New iPhone rumors are popping up everywhere this week, with the latest crop suggesting that Apple will be sticking to its new release schedule and making some major design changes to the new iPhone.
One exciting new rumor is that the phone will be cased in Liquidmetal, a metal alloy that has a smooth surface, according to a report from KoreaIT News. According to Wired, Liquidmetal is a strong material that essentially acts like metal glass, and can be used to manufacture the phones in a different way. The report says that parts made with Liquidmetal can be produced using a process similar to plastic injection molding rather than by die-casting. There have been several rumors that Apple would be considering a unibody case for the iPhone, indicating that there is strong speculation that Apple will move away from the form factor it chose for the iPhone 4 and iPhone 4S.
More could be changing about the iPhone than its outer shell. Digitimes, a near-constant supply of Apple rumors, reports this week that Apple’s next iPhone will adopt in-cell touch panels made by Sharp and Toshiba. The paper has a spotty-at-best record on iPhone rumors, but the change would make the phone lighter, according to Focus Taiwan. The technology would allow Apple to make its touchpanels thinner because the touch sensors would be placed inside color filters on the screen rather than on top of them. If the switch is true, then the move would be a blow to Taiwanese companies such as Wintek, which make Apple’s current displays.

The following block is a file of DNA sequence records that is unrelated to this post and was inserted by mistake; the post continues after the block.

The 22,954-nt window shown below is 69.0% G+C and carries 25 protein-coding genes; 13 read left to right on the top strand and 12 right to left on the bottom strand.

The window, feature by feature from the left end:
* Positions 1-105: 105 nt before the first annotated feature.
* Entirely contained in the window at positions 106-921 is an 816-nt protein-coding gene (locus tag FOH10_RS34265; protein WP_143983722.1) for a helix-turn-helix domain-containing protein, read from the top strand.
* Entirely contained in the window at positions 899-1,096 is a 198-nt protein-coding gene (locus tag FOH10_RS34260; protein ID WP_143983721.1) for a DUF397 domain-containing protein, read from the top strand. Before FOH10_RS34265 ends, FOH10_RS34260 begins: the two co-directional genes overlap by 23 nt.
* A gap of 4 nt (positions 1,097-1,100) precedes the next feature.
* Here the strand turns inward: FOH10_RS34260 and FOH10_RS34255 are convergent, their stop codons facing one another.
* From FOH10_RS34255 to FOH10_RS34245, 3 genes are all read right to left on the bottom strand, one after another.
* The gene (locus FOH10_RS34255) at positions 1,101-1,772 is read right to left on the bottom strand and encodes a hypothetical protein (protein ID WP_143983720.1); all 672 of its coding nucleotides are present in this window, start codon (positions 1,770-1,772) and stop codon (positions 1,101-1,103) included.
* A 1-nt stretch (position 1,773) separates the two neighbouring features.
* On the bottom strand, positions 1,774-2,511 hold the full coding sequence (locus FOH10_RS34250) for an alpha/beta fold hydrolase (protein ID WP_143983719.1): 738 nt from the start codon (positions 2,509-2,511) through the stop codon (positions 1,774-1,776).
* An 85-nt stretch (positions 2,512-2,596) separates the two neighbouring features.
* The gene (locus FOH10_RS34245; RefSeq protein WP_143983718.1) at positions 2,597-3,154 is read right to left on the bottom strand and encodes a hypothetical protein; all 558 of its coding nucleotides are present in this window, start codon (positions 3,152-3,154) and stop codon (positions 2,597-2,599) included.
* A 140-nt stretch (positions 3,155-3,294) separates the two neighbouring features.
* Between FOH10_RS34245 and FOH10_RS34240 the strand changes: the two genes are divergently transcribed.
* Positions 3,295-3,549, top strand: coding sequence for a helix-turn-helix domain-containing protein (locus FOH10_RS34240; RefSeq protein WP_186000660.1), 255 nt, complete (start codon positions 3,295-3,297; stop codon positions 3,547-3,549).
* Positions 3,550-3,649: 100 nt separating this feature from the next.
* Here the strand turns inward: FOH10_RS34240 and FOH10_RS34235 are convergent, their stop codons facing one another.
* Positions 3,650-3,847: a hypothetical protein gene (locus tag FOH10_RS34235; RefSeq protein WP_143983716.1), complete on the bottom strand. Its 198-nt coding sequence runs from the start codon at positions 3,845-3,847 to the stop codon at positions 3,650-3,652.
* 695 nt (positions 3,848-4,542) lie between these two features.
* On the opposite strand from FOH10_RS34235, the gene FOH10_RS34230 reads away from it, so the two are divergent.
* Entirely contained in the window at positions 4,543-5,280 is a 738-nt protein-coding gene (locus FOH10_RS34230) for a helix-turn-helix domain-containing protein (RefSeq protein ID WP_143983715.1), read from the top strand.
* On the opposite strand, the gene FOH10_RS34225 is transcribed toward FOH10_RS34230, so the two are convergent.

So when, theoretically, can you get your hands on what appears to be a super-light, metal-backed iPhone?
As Apple watchers know, ever since the company switched its iPhone releases from the summer to the fall with the iPhone 4, Apple fans have been looking for any clues that it will switch back.
There had been some rumors of a summer release sparked by a hiring spree at Apple manufacturer Foxconn and other reports of increased production, but analyst Gene Munster of Piper Jaffray released a note Thursday that advises consumers to plan for the fall.
Bloomberg reported that Munster has changed his mind about Apple’s release after Qualcomm announced it was having trouble meeting demand for LTE chips that will likely be used in the next phone. Although the analyst had previously expected an August release for the iPhone, he now believes the big day will fall in October.
Nothing, of course, is set in stone — even the name of the next iPhone, which could just be the “iPhone” — so don’t take any of these as a given until Apple announces the features itself.